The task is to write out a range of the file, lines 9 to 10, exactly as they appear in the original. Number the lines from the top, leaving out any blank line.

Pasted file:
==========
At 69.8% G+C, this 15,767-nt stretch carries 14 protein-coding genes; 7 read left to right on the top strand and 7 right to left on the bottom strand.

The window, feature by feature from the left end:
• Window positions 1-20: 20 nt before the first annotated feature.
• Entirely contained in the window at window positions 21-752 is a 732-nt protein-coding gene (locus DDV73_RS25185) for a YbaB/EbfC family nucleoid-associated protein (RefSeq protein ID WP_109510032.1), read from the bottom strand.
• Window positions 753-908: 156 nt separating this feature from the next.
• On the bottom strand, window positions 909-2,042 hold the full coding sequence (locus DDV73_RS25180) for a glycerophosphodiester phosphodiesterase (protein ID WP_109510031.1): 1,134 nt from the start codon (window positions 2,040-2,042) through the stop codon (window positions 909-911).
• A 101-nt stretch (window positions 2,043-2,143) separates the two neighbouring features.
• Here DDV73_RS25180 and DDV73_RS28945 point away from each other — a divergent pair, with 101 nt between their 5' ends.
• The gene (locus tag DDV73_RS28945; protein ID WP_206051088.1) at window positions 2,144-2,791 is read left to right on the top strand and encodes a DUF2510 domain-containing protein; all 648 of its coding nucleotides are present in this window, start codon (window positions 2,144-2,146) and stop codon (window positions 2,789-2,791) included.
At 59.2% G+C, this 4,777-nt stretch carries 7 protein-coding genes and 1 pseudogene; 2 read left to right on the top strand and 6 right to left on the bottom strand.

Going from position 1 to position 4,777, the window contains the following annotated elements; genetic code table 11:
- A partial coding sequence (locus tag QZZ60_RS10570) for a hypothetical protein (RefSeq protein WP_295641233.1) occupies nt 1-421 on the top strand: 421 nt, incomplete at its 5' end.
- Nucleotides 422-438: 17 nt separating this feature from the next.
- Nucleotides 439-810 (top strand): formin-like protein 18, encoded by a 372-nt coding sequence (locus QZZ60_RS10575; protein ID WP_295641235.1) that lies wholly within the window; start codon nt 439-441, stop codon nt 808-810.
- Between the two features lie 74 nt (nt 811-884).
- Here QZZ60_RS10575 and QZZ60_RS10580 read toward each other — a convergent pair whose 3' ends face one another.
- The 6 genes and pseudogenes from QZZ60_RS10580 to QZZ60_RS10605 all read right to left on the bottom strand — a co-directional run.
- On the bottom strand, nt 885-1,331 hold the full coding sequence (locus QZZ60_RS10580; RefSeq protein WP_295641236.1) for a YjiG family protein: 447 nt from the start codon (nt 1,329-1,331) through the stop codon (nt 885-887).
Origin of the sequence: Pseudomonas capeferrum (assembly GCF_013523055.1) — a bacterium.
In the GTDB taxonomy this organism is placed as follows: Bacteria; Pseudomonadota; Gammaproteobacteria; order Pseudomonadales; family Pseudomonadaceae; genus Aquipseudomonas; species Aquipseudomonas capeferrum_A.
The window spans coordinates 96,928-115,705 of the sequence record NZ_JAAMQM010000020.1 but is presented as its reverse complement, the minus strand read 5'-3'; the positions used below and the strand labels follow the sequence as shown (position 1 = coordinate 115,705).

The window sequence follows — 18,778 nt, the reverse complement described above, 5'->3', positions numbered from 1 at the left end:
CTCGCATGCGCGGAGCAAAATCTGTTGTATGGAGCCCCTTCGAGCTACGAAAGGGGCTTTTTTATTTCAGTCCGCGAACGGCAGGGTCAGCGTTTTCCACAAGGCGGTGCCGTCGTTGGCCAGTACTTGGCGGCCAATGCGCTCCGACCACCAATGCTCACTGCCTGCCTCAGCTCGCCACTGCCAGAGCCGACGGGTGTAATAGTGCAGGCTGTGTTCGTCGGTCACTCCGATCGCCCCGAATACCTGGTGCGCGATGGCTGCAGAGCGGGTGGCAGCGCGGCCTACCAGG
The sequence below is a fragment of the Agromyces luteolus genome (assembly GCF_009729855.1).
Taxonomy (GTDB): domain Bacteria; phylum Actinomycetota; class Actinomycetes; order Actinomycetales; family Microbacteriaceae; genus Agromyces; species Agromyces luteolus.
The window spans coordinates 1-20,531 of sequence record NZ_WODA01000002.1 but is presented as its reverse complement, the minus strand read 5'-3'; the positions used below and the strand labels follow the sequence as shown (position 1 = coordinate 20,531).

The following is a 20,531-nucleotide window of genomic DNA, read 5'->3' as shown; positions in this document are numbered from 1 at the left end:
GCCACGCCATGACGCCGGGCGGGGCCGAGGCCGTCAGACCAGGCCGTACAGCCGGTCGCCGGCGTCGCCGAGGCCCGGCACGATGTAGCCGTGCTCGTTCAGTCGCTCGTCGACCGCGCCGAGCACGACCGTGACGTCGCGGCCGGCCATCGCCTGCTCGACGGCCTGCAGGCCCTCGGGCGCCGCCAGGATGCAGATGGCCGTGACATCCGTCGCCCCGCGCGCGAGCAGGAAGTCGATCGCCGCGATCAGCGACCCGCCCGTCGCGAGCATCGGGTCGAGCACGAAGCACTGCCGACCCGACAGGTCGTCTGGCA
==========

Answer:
• The gene (locus tag DDV73_RS28945; protein ID WP_206051088.1) at window positions 2,144-2,791 is read left to right on the top strand and encodes a DUF2510 domain-containing protein; all 648 of its coding nucleotides are present in this window, start codon (window positions 2,144-2,146) and stop codon (window positions 2,789-2,791) included.
At 59.2% G+C, this 4,777-nt stretch carries 7 protein-coding genes and 1 pseudogene; 2 read left to right on the top strand and 6 right to left on the bottom strand.